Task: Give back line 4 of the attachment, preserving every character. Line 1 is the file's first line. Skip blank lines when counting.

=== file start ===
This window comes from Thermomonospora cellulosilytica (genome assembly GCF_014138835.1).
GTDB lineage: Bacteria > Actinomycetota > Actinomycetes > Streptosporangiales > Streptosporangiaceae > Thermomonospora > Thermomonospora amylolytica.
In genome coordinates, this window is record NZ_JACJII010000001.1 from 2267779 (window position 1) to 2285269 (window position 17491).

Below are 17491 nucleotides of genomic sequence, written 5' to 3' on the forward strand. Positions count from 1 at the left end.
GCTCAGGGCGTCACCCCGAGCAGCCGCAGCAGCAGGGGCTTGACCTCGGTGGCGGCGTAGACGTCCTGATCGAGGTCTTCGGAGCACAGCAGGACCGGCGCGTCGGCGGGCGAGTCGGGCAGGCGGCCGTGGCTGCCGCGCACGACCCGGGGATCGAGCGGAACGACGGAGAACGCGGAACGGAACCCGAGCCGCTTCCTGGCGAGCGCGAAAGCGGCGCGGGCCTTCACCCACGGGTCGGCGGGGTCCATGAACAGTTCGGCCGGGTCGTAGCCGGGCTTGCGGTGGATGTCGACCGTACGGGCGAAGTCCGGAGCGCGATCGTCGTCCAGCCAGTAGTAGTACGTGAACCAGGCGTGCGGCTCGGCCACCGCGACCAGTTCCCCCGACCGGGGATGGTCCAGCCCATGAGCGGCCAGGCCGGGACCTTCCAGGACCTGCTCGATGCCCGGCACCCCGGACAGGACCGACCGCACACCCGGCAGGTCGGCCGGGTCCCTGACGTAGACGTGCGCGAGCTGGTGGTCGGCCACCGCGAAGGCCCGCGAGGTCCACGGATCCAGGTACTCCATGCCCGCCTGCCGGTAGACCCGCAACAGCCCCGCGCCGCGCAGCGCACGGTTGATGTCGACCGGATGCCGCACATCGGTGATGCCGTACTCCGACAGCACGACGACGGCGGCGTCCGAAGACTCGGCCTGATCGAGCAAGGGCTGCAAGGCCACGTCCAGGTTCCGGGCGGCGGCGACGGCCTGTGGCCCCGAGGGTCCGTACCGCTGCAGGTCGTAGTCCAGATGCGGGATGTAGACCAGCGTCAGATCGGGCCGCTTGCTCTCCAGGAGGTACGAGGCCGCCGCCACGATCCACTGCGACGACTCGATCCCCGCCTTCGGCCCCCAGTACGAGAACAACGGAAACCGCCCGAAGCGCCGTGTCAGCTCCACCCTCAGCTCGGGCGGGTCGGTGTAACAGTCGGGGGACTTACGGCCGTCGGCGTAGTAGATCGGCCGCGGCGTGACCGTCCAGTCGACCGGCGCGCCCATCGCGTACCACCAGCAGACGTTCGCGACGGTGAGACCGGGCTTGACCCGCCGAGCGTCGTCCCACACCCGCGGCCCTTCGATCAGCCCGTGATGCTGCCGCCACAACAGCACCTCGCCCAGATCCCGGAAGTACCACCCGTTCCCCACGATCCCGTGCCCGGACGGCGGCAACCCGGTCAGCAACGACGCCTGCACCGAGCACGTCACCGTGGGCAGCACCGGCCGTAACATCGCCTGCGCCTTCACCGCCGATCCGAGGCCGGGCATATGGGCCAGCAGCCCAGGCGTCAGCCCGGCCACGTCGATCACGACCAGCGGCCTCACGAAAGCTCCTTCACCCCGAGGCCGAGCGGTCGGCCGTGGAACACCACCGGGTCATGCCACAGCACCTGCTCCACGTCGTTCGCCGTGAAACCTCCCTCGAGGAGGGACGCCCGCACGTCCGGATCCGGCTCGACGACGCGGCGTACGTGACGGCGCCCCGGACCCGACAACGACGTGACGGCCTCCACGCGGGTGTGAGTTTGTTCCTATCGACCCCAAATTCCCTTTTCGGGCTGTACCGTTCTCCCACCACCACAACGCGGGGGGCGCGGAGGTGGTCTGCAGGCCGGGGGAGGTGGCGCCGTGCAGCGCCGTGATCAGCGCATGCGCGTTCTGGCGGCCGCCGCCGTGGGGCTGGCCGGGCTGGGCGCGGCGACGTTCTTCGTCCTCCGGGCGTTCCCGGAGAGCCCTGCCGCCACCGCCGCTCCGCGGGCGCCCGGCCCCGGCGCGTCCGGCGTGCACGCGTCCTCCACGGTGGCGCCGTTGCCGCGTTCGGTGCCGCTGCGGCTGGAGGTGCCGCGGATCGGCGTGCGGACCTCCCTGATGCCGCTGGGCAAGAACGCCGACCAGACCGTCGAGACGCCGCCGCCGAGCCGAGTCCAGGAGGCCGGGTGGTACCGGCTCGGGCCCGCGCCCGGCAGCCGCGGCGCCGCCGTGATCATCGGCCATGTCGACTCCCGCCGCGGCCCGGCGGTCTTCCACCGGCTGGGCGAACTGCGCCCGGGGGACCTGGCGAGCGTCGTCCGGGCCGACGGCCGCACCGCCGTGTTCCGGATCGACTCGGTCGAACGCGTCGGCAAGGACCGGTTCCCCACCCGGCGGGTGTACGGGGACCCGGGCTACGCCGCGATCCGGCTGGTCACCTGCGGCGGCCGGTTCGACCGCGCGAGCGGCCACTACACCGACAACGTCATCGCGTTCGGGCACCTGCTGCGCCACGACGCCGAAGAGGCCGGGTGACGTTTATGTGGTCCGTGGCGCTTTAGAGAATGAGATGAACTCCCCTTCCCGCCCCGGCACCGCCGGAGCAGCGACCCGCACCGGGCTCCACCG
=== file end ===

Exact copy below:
Below are 17491 nucleotides of genomic sequence, written 5' to 3' on the forward strand. Positions count from 1 at the left end.